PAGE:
Acceler8Success Cafe Wednesday 5.12.21

Entrepreneurial Insomnia: Why Most Entrepreneurs Can’t Sleep at Night

Running a business is stressful. As an entrepreneur, worrisome thoughts may lurk around in your mind, even when your business is doing well. Things can change. The success you have now may not be as promising when the new competition starts showing up. These are all thoughts that entrepreneurs have to deal with. 

Unfortunately, many entrepreneurs suffer in the process. You may find yourself awake after midnight – either still busy with work, or trying to shut down your brain as you try to go to sleep. Studies show that about 33% of adults are affected by chronic insomnia. Stress and depression are often rated as some of the most concerning factors contributing to insomnia – factors that a lot of entrepreneurs end up dealing with. 

It is important for entrepreneurs to realize what may be the reason behind their insomnia. The idea of finally quitting that nine-to-five day job always seems like a dream for most people. You get to stop working for a boss. Instead, you become your own boss. You start writing your own paychecks, and there are no superiors that you constantly have to report to.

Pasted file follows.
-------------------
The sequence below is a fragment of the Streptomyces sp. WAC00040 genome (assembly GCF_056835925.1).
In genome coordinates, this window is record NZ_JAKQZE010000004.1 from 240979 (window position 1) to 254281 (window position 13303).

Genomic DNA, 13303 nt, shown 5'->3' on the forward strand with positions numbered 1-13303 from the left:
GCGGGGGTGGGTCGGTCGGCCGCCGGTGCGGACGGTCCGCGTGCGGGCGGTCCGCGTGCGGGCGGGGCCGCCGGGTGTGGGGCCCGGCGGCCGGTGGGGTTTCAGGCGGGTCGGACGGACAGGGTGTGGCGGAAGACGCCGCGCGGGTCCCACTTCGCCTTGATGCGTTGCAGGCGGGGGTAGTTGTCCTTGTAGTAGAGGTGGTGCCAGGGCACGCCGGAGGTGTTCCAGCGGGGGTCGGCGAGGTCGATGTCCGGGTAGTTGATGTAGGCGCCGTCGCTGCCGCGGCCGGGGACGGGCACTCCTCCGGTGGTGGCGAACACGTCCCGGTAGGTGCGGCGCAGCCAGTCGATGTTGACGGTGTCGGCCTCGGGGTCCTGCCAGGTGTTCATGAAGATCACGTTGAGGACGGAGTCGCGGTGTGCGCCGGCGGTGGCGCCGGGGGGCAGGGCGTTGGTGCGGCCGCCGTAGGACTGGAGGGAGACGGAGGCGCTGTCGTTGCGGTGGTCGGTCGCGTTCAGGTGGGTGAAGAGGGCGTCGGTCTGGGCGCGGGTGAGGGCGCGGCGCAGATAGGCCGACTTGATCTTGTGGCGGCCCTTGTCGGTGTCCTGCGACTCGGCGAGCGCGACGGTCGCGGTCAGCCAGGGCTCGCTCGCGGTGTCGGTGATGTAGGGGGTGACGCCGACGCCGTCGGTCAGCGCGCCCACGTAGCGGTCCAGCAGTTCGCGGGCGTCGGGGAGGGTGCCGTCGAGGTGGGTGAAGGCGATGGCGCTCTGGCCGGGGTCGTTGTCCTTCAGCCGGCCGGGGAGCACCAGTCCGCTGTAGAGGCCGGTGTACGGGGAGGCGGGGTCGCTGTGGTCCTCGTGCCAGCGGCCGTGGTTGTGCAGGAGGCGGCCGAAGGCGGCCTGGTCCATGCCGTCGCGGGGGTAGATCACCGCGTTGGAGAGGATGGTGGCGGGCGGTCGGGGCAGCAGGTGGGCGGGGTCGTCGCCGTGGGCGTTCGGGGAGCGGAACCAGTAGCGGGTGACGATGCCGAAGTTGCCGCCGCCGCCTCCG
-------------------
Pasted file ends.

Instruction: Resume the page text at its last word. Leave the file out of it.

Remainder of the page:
The problem is that running a business is a complicated process. It takes a lot of time, effort, and even skill to ensure your business can turn out successful. Read more at

5 Ways to Manage Your Mental Health as an Entrepreneur

Running a business can be an emotional rollercoaster. Between long hours, built-up stress, and a never-ending workload, being an entrepreneur can take its toll on your mental health.

According to a study, 72% of entrepreneurs are directly or indirectly affected by mental health issues compared to 48% of non-entrepreneurs.

In honor of Mental Health Awareness Month, Cultivate CEO, and Co-founder Casey Clark sat down with Emily Washcovick, Senior Field Marketing Manager & Small Business Expert at Yelp, to discuss the impact of mental health on the small business community and share five strategies to manage mental health in the workplace.

Mental health issues can present themselves in many ways, from stress and anxiety to burnout, fatigue, or insomnia. As a business owner, financial stress, feelings of isolation, and long days can create or exacerbate these symptoms, and the implications of deteriorating mental health are far-reaching. It affects not only the person suffering, but it can impact the lives of family, friends, and even those in your community.  It’s important to learn to recognize these symptoms and take action to alleviate stress, and prioritize your mental well-being. Read more at

12 Quotes on Entrepreneur Burnout And Depression, From Those Who’ve Walked The Path